Why Should Straight People Get Offended If Someone Assumes They're Gay When We Often Assume Everyone is Straight in Usual/Casual Discourse?

Answered on Quora.
The thing is this: most straight men (and certainly I) have a self-image of ourselves as straight men. That’s how we see ourselves internally. And this is how we wish to be treated. When we are out in public, at our job, at a party, or anywhere, we want people to look at us and assume we are straight because we are not acting obviously gay.
Most straight men don’t think they act gay or effeminate. Indeed, only 3% of straight men are actually effeminate, whereas for gay men, the figure is 67%. So truly effeminate straight men are quite rare. But many more straight men are soft, soft-spoken, gentle, kind, sensitive, emotional, quiet, like to read, write, or cook. Others are often characterized as wimpy.
But most soft or wimpy men are straight and are also not truly effeminate (effeminate really means acting like a woman). The idea that other people think straight men are effeminate is very insulting to us. It’s not so much that they think we are gay for some other reason – it’s because they think we are gay because they think we act gay (effeminate).
Most straight men dislike effeminate behavior in men in general (though they may give gay men a break) and certainly in themselves and their friends. In their mind’s eye, they are not effeminate! In fact the idea of them acting effeminate fills them with disgust and terror. We have a lot riding on this – our very masculinity is at stake.
Even if people acknowledge that we are straight but frown and say we lack masculinity, this is very insulting right there. It’s also a sign that a relationship is doomed. If you girlfriend ever thinks you are not masculine enough, you need to leave immediately. This problem will never go away, and it will cause all sorts of ancillary problems that are no fun to deal with. Just get rid of her.
Try to find some woman out there who is OK with your particular masculine style. Even most quiet or soft straight men have a sort of quiet masculinity or even soft masculinity about them. Assuming you are not overtly effeminate, you should find a woman out there who is OK with your style.
When I go to work at a new job, I expect people to assume that I am a straight man. When I am in a bar or nightclub, I want everyone to recognize that I am a straight man. When I am visiting friends of either sex, I want everyone there to assume I am a straight man. Hell, when I am anywhere out in public, I want people to look at me and assume I am a straight man.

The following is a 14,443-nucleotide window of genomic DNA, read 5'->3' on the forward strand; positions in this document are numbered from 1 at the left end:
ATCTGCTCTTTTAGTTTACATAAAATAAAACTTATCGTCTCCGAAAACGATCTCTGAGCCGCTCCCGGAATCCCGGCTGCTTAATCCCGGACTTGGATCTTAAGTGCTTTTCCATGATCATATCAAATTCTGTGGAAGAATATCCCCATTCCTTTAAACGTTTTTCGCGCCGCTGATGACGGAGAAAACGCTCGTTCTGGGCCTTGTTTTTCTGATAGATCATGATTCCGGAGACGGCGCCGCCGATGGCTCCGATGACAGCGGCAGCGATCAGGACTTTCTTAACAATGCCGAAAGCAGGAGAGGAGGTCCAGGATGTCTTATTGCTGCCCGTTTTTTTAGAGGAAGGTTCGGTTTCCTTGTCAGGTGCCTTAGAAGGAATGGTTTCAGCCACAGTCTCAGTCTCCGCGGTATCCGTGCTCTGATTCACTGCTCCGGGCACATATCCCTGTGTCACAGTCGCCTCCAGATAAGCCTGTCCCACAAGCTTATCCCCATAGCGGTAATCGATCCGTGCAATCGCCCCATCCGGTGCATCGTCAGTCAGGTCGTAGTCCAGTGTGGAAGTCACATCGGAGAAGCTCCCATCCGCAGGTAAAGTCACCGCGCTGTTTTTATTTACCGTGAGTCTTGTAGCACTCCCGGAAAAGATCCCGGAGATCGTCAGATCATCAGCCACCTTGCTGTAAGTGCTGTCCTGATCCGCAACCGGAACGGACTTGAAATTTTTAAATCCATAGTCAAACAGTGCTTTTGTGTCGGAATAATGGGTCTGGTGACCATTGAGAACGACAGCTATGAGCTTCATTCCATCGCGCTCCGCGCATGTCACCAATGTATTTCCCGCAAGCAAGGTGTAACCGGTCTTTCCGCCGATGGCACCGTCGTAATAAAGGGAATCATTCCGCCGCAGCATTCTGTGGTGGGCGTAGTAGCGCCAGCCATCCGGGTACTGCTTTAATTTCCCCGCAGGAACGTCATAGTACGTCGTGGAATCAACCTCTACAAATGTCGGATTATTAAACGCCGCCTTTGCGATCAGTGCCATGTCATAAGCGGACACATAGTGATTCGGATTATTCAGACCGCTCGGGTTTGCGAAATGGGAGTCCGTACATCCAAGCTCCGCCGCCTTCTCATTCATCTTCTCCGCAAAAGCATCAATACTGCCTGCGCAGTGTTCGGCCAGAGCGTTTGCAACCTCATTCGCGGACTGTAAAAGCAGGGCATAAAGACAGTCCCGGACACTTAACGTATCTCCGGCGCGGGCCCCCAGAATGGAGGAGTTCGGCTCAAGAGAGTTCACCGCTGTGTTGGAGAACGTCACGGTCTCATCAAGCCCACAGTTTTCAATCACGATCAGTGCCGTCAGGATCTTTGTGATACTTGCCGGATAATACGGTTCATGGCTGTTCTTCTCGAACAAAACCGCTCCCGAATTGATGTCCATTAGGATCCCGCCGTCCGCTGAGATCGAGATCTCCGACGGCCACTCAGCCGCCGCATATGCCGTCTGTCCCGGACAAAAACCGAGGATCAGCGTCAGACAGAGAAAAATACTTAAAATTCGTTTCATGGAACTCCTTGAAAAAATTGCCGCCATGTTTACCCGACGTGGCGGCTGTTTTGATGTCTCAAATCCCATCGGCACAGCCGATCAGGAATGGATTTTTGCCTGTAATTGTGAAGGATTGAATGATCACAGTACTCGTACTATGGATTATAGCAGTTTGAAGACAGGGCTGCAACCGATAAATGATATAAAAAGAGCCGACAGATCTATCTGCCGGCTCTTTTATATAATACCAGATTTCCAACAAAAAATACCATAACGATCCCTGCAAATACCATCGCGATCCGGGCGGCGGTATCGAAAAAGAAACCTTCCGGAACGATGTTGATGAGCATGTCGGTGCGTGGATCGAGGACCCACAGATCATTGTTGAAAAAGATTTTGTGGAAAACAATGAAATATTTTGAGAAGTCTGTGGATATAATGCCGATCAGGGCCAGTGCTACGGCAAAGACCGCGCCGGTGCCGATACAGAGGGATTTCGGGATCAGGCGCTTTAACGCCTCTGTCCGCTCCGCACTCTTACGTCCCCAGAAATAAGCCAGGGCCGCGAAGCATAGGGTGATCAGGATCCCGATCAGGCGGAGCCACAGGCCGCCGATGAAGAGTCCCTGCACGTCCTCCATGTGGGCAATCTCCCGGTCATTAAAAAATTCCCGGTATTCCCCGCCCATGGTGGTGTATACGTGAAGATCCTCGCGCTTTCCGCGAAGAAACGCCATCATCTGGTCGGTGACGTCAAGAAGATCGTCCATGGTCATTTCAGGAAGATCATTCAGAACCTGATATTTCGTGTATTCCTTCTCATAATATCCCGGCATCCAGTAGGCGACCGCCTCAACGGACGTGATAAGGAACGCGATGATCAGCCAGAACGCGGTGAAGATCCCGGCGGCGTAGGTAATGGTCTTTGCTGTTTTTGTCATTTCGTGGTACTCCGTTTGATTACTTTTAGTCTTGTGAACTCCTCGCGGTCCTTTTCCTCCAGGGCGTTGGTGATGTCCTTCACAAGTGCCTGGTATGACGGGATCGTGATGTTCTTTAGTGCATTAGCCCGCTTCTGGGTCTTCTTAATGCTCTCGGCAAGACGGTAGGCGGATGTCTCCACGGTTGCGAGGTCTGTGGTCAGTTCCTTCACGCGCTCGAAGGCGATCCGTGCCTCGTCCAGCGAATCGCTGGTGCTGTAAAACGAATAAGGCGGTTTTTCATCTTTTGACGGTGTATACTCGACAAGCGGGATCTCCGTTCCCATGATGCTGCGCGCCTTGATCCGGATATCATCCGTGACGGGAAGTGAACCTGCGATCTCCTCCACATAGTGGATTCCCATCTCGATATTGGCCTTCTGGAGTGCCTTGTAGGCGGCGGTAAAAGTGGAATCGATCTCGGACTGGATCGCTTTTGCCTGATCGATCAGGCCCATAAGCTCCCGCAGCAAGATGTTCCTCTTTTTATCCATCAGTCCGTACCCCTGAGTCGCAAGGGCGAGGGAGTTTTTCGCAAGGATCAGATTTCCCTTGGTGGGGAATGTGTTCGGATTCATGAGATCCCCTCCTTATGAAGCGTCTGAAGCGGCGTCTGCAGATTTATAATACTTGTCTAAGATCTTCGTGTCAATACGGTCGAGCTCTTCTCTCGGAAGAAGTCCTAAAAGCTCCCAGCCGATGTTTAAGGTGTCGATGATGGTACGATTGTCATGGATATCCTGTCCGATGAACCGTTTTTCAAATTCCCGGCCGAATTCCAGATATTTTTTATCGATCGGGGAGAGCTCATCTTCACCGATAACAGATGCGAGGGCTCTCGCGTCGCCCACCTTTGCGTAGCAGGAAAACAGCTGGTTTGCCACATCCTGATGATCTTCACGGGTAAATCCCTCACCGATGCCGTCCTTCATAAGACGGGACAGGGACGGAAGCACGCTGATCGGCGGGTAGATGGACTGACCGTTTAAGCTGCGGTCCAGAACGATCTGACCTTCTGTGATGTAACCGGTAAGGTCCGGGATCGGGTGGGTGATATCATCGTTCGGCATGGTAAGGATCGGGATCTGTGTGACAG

To our way of thinking, it should be obvious because being straight, and appearing straight is a huge part of our self-image. In a way, it’s sort of what we straight men are all about.
Now when I show up at my new job or go to the market, the store, a restaurant, a party, a nightclub, to someone’s home and people start automatically assuming I am gay by making remarks, that sort of upsets everything. It’s like you have a nicely set dinner table and you grabbed the tablecloth and pulled it out and everything went crashing to the floor. You just ruined everything. It’s also very anxiety-inducing and panic-inducing. You think, “No! I am not gay! Dammit why does this person think I am gay!?”
You screwed up everything because we are not now projecting the image to others we want to project. We are now projecting an image of something we are not and frankly something we despise. It’s beyond insulting. It’s an attack at the very core essence of our being.
What I am saying is that straight men’s lives go very smoothly when almost everyone they meet just assumes they are straight. It’s an anxiety-free existence because now the world is seeing us exactly how we see ourselves. Our twin images, our own and others’ of us, now match up perfectly. People understand us and read us correctly.
In summary, most straight men are trying to portray an image of being obviously straight. They certainly do not wish to portray an image of being gay! When people fail to see us as we see ourselves, it’s a great big mess. It’s frightening, confusing, exasperating, and a great big drag.

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